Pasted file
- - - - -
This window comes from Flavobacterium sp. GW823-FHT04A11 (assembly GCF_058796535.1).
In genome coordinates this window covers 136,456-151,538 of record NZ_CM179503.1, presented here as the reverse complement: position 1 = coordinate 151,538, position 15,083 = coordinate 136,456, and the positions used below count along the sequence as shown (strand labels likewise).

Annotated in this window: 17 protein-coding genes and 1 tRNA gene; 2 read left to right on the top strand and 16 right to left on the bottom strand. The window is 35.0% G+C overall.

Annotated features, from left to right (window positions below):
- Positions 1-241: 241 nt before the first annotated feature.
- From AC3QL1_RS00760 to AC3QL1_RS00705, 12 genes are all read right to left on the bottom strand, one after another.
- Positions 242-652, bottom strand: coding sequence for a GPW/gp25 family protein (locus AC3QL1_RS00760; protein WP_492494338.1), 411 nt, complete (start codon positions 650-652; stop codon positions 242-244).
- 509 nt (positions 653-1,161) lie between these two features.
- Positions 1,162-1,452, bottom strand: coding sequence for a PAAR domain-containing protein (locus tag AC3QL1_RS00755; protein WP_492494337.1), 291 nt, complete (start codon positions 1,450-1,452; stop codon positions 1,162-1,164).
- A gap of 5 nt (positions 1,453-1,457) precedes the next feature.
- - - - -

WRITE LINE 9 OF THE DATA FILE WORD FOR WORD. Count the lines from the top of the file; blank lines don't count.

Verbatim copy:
- Positions 1,162-1,452, bottom strand: coding sequence for a PAAR domain-containing protein (locus tag AC3QL1_RS00755; protein WP_492494337.1), 291 nt, complete (start codon positions 1,450-1,452; stop codon positions 1,162-1,164).